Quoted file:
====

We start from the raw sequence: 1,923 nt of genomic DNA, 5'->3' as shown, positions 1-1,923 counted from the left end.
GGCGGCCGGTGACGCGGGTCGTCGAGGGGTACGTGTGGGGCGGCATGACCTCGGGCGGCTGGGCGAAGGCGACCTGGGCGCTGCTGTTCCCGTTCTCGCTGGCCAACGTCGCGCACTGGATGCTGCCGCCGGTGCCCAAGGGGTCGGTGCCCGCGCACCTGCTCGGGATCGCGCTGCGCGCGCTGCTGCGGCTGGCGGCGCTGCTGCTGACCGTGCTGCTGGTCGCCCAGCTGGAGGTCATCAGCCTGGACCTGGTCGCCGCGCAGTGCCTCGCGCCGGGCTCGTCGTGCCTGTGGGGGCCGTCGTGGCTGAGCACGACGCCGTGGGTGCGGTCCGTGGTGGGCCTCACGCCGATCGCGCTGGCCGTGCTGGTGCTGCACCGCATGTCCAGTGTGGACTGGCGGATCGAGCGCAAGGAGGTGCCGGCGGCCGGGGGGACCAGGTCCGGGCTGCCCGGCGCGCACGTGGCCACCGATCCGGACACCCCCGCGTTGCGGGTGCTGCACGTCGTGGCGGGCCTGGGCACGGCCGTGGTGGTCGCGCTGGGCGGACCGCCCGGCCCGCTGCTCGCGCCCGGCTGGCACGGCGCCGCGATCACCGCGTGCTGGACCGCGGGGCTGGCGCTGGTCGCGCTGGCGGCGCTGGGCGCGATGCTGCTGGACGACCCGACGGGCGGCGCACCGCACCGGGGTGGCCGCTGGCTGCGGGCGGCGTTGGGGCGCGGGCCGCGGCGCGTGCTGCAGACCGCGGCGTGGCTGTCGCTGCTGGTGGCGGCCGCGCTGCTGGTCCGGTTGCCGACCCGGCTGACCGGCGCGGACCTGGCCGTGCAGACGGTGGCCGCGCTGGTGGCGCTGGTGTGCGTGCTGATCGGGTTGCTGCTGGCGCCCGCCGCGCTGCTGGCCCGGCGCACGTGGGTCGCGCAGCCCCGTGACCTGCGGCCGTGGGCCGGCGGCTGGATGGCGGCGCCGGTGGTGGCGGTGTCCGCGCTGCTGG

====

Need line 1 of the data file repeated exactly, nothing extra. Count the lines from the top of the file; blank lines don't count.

We start from the raw sequence: 1,923 nt of genomic DNA, 5'->3' as shown, positions 1-1,923 counted from the left end.